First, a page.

Top Five Metrics for Revenue Generation Marketers


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Marketing measurement is a perennially popular topic. I myself have just completed a white paper on Top Five Metrics for Revenue Generation Marketers, sponsored by LeadMD, and touched on it in a separate Gleanster study, Revenue Performance Management – The Evolution of Marketing Automation. With both of these on my mind, I also paid new attention to Eloqua‘s list of five key revenue performance indicators (listed in the ‘Take a tour’ graphic on this page). The obvious question was whether these three sources agreed about what’s important.

The answer is: not exactly. The following table compares the top metrics from each paper, with analogous items on the same row:

The only item that’s clearly shared across all three lists is the number of leads generated, and even that takes a bit of squinting to include Eloqua’s measure of “reach”, which is really the number of leads currently at different stages. You could also argue that close rate and conversion rates are pretty much the same thing, and therefore also present on all three lists. (Again, a bit of squinting is required). Three of the other items appear just twice (return on investment, revenue, and time to close). The remaining three occur just once.

What accounts for the inconsistencies? I’d say mostly it’s the nature of the lists. The Gleanster list is from a survey of what marketers actually do: it’s no accident that nearly all items are quite easy to calculate. (Return on investment is a glaring exception, and I very much doubt that 73% of marketers actually calculate it today. So let’s just assume that figure is aspirational.)

The other two lists are prescriptive: that is, they show what an expert feels should be done, not what marketers actually do. Look closely, and you’ll see that the lists are quite similar. Four of the five measures are shared. Even the two non-matching items are related: my fifth item is cost and Eloqua’s is return, which is a combination of cost and revenue.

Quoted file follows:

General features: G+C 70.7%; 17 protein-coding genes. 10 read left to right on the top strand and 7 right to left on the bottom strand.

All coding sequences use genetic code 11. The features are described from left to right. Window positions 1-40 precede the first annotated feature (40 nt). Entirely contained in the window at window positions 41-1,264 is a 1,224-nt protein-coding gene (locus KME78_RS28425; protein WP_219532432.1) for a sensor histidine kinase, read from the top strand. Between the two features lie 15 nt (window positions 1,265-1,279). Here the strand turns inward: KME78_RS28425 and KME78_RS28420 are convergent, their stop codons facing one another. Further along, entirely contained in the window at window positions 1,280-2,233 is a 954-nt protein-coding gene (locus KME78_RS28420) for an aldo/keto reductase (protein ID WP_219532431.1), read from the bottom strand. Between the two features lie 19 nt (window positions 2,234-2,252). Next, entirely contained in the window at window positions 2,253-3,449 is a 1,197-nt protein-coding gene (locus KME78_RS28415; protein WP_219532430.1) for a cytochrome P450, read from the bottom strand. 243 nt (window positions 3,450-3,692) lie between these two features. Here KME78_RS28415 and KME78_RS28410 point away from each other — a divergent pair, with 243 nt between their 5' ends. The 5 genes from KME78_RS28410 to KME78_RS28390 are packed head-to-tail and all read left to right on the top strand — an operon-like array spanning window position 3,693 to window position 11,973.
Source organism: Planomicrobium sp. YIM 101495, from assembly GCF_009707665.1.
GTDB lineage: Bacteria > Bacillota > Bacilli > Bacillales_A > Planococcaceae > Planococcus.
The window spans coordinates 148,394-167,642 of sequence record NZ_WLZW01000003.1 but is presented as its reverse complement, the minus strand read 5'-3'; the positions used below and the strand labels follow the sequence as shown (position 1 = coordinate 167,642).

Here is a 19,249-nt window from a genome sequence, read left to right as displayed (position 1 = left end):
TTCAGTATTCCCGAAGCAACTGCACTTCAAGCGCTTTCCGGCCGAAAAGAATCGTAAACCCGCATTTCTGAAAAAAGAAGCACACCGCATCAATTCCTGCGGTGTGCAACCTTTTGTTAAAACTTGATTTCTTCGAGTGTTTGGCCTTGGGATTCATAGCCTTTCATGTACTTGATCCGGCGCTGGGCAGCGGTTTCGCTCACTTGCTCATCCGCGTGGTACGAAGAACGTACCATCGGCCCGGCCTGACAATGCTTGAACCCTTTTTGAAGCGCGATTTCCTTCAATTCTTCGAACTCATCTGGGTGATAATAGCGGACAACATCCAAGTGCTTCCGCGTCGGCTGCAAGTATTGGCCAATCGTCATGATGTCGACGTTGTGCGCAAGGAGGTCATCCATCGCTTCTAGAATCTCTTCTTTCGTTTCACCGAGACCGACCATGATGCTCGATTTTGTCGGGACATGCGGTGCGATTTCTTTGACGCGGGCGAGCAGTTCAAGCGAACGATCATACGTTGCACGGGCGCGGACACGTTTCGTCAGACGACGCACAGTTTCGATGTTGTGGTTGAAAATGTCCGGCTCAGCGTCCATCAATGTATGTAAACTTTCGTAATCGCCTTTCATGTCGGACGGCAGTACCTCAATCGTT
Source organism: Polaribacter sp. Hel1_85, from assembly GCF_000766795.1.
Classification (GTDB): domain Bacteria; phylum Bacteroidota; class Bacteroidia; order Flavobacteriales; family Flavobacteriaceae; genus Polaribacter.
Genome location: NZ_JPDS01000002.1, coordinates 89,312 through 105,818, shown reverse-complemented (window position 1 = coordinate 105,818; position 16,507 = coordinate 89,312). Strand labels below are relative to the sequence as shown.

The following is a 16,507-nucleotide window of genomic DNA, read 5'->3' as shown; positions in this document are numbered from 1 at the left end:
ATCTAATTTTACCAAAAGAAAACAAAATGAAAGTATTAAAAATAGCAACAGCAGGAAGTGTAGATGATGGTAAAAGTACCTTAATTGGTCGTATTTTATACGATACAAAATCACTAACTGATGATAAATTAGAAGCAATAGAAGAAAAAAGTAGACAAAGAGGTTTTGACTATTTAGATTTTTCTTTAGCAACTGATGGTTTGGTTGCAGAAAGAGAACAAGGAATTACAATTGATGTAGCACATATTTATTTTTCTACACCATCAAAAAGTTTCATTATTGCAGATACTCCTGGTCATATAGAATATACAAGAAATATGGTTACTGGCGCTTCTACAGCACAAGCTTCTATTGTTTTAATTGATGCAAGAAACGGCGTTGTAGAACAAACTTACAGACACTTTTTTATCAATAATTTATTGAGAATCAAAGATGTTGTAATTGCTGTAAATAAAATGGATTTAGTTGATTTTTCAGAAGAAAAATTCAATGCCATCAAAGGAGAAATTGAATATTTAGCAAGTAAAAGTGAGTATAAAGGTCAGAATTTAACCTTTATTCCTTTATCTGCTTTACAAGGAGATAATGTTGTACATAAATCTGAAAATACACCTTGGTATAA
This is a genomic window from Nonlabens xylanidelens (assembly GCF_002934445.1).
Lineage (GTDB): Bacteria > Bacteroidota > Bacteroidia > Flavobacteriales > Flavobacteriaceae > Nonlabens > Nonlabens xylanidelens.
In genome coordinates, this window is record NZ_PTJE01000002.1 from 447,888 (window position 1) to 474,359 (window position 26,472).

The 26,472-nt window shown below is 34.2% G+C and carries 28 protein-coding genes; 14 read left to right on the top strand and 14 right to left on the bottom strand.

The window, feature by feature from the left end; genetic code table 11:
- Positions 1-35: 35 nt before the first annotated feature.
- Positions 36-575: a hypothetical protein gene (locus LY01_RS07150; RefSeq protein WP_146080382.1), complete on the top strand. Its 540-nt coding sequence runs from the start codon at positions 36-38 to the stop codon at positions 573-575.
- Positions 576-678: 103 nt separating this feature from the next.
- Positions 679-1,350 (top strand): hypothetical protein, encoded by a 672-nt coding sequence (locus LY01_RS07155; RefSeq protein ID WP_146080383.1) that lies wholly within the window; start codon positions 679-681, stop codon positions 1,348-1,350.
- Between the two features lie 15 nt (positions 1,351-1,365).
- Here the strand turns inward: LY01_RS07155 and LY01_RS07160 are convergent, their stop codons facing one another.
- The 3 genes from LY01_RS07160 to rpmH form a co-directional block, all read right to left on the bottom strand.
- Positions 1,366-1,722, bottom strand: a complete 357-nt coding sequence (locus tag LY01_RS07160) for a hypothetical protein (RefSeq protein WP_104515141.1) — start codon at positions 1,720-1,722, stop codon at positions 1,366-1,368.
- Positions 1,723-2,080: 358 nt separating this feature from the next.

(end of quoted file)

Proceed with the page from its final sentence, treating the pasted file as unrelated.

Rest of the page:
The apparent difference between the lists is that mine looks more simplistic. It starts with a three-part formula for calculating revenue: (number of leads) x (close rate) x (revenue per closed lead). A fourth factor, cost, combines with revenue to create return on investment. The fifth factor, time, is needed to forecast revenue by period.

Eloqua’s list breaks those same factors down by stages. That is, instead of a single close rate is has a set of conversion rates from one stage to the next. It similarly breaks number of leads into reach (number of leads at each stage), revenue into value (expected revenue from leads at each stage), and time into velocity (number of days spent at each stage). This makes total sense, and if you read my paper, you’ll see that I recommend breaking the measures into stages in almost exactly the same way.* The reason is that reporting on stages gives much greater insight into what’s working well or poorly, and thus helps marketers to see where they should make changes. Providing this sort of actionable information is probably the most important purpose for any measurement system.

In short, Eloqua and I pretty much agree on what marketers should measure. Now if the marketers themselves would join the consensus.


* The paper also gives plenty of sage advice on how to actually build a system based on these measures.

Republished with author's permission from original post.


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